Joe Klein, best-selling author of Primary Colors and one of our most brilliant political analysts, now tackles the subject he knows best: Bill Clinton. Astute, even-handed, and keenly intelligent, The Natural is the only book to read if you want to understand exactly what happened–to the military, to the economy, to the American people, to the country–during Bill Clinton’s presidency, and how the decisions made during his tenure affect all of us today.
Much has been written about Clinton, but The Natural is the first work to cut through the gossip, scandals, media hype, and emotional turbulence that Clinton always engendered, to step back and rationally analyze the eight years of his tenure, a period during which America rose to unprecedented levels of prosperity. Joe Klein puts that record into perspective, showing us what worked and what didn’t, exactly what was accomplished and why, and who was responsible for the successes and the failures.
We see how the Clinton White House functioned on the inside, how it dealt with the maneuvers of Congress and the Gingrich revolution, and who held power and made the decisions during the endless crises that beset the administration. Klein’s access to the White House over the years as a journalist gave him a prime spot from which to view every crucial event–both political and personal–and he sets them forth in an insightful, readable, and completely engrossing manner.
The Natural is stern in its criticism and convincing with its praise. It will cause endless debate amongst friends and foes of the Clinton administration. It is a book that anyone interested in contemporary politics, in American history, or in the functioning of our democracy, should read.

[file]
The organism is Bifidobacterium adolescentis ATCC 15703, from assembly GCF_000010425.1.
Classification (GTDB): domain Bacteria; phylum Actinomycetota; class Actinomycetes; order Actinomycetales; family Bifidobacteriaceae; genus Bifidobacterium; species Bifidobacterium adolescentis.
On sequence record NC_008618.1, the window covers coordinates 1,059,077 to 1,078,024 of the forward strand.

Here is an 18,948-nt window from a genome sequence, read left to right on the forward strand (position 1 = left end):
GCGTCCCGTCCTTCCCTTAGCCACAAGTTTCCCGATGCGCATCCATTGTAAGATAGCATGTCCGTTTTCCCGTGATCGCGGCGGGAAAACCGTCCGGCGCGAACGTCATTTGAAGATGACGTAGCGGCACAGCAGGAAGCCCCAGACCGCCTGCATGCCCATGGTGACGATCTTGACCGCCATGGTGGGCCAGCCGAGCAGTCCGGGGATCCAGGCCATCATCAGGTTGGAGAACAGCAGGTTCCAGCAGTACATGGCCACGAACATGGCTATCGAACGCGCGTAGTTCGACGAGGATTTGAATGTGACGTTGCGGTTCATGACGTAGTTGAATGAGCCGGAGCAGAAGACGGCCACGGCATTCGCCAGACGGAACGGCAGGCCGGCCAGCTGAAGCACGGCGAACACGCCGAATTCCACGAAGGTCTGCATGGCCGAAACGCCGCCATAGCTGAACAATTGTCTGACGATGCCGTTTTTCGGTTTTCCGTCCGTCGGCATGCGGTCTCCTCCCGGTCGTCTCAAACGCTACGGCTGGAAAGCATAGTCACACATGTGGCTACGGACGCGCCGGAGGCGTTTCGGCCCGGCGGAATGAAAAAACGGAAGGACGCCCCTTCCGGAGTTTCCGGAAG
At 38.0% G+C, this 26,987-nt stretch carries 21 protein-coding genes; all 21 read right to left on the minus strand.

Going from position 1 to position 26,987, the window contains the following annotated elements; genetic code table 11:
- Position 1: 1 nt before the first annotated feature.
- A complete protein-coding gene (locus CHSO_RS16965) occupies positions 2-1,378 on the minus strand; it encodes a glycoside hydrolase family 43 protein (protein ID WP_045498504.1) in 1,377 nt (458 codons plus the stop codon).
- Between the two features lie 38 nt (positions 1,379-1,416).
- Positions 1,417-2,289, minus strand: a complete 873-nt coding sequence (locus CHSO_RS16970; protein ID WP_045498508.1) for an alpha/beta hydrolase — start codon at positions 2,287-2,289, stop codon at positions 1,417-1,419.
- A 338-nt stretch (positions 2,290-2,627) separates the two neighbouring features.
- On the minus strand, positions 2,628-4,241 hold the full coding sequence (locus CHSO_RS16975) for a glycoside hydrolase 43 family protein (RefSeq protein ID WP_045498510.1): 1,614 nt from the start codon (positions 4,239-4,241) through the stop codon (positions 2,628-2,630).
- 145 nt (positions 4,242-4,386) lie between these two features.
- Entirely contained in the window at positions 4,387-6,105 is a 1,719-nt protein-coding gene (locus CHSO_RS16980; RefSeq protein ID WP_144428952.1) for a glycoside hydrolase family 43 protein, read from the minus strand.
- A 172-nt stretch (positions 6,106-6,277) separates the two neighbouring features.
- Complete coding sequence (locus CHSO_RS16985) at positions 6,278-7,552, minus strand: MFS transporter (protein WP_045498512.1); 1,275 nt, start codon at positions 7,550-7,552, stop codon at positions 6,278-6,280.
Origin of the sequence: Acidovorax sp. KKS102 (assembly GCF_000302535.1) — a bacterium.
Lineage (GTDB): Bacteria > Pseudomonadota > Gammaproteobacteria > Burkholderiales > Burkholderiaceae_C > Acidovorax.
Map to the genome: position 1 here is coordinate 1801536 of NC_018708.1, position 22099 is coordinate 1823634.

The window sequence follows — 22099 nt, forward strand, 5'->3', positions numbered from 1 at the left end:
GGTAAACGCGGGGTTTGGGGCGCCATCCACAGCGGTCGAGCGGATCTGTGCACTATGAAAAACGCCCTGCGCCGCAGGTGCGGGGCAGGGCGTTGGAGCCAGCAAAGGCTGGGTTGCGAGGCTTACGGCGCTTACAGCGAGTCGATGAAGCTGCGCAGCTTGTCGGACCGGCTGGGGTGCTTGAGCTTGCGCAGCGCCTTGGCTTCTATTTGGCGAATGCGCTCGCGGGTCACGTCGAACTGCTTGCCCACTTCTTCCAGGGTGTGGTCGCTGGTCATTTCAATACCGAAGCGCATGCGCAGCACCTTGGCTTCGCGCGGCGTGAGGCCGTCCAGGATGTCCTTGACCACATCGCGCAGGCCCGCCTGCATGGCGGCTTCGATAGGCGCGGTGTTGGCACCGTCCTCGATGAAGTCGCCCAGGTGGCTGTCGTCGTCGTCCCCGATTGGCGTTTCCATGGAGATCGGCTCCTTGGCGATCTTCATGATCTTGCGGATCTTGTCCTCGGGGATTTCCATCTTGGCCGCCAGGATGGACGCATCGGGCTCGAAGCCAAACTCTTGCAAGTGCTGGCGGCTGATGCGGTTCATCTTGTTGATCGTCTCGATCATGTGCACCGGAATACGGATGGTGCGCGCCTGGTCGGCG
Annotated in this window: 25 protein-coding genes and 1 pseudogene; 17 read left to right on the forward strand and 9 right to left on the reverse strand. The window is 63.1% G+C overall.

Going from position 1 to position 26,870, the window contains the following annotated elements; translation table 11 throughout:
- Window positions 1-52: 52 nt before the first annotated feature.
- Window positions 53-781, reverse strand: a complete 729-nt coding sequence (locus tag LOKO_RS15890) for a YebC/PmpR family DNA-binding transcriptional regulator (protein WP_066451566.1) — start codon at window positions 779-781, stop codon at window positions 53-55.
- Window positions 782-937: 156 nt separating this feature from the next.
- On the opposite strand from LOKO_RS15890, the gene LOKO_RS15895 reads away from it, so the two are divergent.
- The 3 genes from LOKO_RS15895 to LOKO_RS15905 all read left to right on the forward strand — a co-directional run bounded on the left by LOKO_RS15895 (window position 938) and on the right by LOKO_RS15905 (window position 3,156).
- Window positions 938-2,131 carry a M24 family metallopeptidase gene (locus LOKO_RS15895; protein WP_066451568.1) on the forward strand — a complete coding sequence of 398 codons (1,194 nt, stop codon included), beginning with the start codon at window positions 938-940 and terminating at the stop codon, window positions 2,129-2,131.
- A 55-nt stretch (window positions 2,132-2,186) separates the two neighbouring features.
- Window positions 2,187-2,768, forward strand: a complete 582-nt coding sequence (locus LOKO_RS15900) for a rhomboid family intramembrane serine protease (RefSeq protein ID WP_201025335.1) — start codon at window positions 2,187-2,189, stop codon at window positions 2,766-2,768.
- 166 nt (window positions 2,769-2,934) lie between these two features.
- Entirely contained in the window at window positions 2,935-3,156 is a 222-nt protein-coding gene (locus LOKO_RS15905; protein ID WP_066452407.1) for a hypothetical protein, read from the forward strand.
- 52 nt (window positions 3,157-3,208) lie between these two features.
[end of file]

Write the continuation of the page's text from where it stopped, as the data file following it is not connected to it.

From the Hardcover edition.
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|Title of Technology eBook: The Natural|
|Release Date: 04-23-2002|
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|Publisher: Knopf Doubleday Publishing Group|
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Chapter OneBeneath a khaki sky on a brisk, desolate weekday morning just after Christmas 1991, Bill Clinton's mother gave me a tour of Hot Springs, Arkansas, the town where she had raised her two boys through a succession of family melodramas. Virginia Kelley was an unlikely, but wonderfully American, candidate to be the mother of a President. She was the sort of woman whom proper folks tend to scorn, particularly in the South: a ton of makeup, almost comically applied; a white streak down the middle of her dyed black hair (some of the locals called her "skunk woman"); a passion for the racetrack, for nightlife-Hot Springs had been a notorious Bible Belt Gomorrah-and for the wrong sort of men. And yet, Mrs. Kelley was not at all pathetic; she was canny and formidable and charming; an entertaining guide who, in the course of our day together, managed to ask all the right political questions and also to make some very astute predictions. "I think the press is going to give Bill a lot of trouble." She sighed. "Don't you?"
At one point she startled me. "That's the church where I go to my A.A. meetings," she said, nodding toward a prim Protestant outpost of recent vintage.
"An alcoholic?" she interrupted me. "No, but I had one for a husband and a drug addict for a son-and I get a certain amount of comfort from the meetings."
This was not entirely convincing. She had the leathery look of a woman who knew her way around a cocktail lounge. But the attempted subterfuge wasn't nearly as important as the door opened by her admission: Mrs. Kelley lived in the twelve-step world. She was practiced in a stylized, jargon-buffer...